Stretch projects are a path to learning, growing and competing through your whole life and career. Still, they aren't exactly labeled as "Pass" "So-So" or "Promotion-Worthy". So how do you tell which ones are a good fit and which ones might just blow up in your face?
1. Your sponsor believes in you.
Fear of failure and self-doubt can wrap stretch projects in an unattractive light. But Kirsten Rhodes, San Francisco Managing Principal for Deloitte LLP points out it's actually a big compliment when someone recommends that you take on a stretch project. Even if you're scared and don't think you have the skills, personality or experience to handle it, the person who recommends the project to you has the faith that you do. So take the time to relish that, and then focus on dealing with your inner critic properly. Be inquisitive and thoughtful about bringing colleagues, as well.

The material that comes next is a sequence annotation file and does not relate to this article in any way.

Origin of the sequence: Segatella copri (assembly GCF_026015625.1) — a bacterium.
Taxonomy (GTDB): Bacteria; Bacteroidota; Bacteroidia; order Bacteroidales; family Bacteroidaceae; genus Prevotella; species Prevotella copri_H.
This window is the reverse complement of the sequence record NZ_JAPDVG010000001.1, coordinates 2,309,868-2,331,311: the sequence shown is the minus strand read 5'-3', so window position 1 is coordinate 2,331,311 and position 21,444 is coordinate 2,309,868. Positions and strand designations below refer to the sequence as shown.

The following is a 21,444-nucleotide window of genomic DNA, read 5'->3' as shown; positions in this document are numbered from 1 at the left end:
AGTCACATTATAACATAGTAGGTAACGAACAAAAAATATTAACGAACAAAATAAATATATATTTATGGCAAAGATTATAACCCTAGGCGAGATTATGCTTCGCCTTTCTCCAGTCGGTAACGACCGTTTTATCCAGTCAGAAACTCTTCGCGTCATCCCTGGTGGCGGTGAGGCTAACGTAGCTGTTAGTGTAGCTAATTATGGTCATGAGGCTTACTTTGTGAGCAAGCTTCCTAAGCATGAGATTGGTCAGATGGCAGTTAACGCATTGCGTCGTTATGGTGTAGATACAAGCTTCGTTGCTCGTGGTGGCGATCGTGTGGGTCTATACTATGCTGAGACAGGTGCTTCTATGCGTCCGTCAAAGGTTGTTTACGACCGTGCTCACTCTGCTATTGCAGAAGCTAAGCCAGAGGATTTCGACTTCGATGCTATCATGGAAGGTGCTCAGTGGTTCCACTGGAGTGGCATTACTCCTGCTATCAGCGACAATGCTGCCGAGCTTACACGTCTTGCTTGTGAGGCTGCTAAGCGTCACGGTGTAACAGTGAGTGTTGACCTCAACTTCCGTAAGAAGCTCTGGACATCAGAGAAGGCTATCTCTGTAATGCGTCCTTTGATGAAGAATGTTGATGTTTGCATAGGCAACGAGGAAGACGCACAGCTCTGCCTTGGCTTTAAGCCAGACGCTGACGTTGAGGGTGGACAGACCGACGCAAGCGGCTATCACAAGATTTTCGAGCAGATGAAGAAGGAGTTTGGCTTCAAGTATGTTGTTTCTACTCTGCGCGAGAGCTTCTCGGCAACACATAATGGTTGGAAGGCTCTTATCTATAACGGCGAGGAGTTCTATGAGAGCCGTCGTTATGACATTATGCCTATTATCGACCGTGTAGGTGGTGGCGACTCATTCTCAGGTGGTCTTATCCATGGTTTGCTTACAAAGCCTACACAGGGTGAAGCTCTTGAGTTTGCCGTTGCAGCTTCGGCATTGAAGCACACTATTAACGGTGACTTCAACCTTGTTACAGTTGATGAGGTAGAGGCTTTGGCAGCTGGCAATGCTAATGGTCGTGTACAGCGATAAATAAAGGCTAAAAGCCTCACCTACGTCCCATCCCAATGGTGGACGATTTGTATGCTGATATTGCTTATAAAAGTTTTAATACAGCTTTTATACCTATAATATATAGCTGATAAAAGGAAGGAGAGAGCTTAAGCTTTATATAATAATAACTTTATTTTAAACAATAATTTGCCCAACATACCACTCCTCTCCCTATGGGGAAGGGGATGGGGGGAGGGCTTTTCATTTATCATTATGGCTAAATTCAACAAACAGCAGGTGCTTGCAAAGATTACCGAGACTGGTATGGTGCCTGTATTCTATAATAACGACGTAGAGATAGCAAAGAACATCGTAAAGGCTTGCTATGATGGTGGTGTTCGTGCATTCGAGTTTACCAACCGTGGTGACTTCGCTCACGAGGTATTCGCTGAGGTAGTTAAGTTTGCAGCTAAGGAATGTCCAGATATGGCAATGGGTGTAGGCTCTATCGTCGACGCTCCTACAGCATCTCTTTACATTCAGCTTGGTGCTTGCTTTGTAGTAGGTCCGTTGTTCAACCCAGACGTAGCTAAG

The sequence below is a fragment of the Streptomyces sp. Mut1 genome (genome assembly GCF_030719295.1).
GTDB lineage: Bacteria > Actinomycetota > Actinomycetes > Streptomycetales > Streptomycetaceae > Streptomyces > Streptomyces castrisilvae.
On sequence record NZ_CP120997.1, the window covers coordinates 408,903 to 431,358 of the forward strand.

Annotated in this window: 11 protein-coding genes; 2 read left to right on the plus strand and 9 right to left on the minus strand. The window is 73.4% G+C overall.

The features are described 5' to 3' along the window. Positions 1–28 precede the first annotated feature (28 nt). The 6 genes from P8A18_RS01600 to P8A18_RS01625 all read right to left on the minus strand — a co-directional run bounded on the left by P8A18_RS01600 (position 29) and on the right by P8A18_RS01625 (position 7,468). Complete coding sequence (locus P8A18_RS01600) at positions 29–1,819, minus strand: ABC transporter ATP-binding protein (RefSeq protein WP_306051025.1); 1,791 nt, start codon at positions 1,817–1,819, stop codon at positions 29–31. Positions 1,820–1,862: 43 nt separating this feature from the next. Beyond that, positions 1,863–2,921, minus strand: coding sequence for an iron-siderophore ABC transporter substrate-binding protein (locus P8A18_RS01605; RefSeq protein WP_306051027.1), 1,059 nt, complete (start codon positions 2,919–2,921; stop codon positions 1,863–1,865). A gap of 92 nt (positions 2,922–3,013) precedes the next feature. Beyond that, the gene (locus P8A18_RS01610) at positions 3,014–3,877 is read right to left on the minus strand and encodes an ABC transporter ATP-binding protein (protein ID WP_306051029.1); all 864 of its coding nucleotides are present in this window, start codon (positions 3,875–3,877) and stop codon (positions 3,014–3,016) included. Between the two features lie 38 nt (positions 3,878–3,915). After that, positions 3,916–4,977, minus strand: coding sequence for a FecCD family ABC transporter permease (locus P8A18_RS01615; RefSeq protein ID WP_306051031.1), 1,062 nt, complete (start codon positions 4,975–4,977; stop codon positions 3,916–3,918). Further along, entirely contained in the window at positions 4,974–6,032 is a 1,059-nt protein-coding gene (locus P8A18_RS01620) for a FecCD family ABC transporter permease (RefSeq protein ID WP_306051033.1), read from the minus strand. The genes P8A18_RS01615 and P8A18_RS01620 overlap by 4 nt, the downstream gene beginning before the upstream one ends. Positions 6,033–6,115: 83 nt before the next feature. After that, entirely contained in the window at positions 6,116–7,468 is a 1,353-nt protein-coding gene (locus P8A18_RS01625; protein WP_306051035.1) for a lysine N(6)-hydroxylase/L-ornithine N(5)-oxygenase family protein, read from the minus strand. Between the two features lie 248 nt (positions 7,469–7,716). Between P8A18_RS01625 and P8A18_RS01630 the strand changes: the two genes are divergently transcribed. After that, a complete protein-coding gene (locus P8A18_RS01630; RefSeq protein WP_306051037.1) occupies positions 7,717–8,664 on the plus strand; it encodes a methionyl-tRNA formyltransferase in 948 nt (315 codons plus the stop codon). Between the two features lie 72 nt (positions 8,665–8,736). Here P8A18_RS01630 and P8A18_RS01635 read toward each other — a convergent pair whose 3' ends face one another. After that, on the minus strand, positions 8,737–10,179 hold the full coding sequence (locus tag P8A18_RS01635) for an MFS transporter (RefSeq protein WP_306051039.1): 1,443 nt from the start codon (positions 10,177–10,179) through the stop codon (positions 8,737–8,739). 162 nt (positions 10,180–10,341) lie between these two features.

"Tell yourself that this is a unique opportunity and that you can make it on your own," Rhodes says. "Make sure you're prepared to be open to new challenges, and have the grit to say, 'I'm going to knock this one out of the park! Even if I make a mistake or two, I'll bounce back, and I'll add value to the organization and to myself.'"
So looking at this from a slightly different angle, if your executive sponsor for the project doesn't really seem to be enthusiastic for you, then be open to the possibility that maybe they have reservations for a reason. It's important to know if you really have a gap to correct or if the sponsor has some other issue to deal with that's manifesting as contempt. And even if it's clear the sponsor is emotionally supportive, you need to know what the sponsor actually can give you in terms of logistics, time and other resources.
"It's always a good idea to have an upfront conversation with your executive sponsor who has made the ask of you as a way of clarifying specifically how they will support you throughout the assignment. By doing this, you maximize your chance of success--with a combination of their backing and your own commitment to knock it out of the park."